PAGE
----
citynetwork-europeFigure 2: The European part of the global city network. Colors correspond to communities. Ties are omitted for readability of the figure.

From Figure 2, we can observe that a number of communities spanning multiple countries are found by the algorithm: there is a community of Germany, Switzerland, Austria, Hungary and former Yugoslavian countries, a community of cities in the “Benelux” countries (Belgium, Netherlands, Luxembourg), a community of Southern-European countries including France, Spain and Italy (but not Portugal, which is more strongly connected to Brazil and Latin America, not visualized here). The Czech Republic and Slovakia form a tight community, and so do the Scandinavian countries, except for Finland which is apparently more tightly connected in a community with Estonia. Poland’s cities do not clearly belong to any particular community, and are mixed between the communities around Russia, Germany and Scandinavia. Interesting and worthy to note here is that no information on the geography of Europe was put into the community detection algorithm. The results are purely derived from the structure of the corporate elite through board interlocks.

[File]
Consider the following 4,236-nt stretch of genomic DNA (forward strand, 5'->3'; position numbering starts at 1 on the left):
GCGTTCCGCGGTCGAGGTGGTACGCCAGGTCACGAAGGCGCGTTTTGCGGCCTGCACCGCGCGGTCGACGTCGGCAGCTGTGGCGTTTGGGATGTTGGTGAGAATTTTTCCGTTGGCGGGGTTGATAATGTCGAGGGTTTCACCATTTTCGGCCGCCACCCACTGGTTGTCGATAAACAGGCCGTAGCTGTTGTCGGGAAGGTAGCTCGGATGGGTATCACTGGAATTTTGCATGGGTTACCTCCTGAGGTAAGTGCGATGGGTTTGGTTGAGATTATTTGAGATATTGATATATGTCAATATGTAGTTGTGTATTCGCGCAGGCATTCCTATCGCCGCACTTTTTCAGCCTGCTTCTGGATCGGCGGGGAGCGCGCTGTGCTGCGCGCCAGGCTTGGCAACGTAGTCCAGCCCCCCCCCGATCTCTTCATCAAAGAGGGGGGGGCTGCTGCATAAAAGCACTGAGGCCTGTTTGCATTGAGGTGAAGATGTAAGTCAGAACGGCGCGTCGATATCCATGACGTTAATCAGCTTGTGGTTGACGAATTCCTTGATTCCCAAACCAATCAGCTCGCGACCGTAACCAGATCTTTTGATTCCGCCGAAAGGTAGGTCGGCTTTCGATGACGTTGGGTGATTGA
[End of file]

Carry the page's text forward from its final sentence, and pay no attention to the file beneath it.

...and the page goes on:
Turning to the UK; in Figure 2 we see how British cities appear to be in a community together with Ireland, seemingly posing as a whole. It should be noted that a fair share of the board interlocks also occurs between firms within cities, resulting in so-called self-loops in the networks. In particular, London has an extraordinary strong self-loop, as the City houses a large number of firms that interlock with each other, creating a tie that is stronger than any other tie. One way of looking at these self-loops is to say that they somehow indicate the internal power structure of a city. Interestingly, if in the global city network we search for communities in the network with these self-loops, the British business community falls apart into a a total of 19 separate communities, as shown in Figure 3, separating London from the rest of the UK. The resulting communities have a clear regional character, and are no longer as well-connected as they were with London’s integrative power. This suggests that there may be substantial consequences for the international connectedness of certain regions of the UK, should the Brexit somehow lead to a particular separation of these regions from The City.

ukFigure 3: The British part of the global city network. Colors correspond to communities found without the integrative power of London.

Final remarks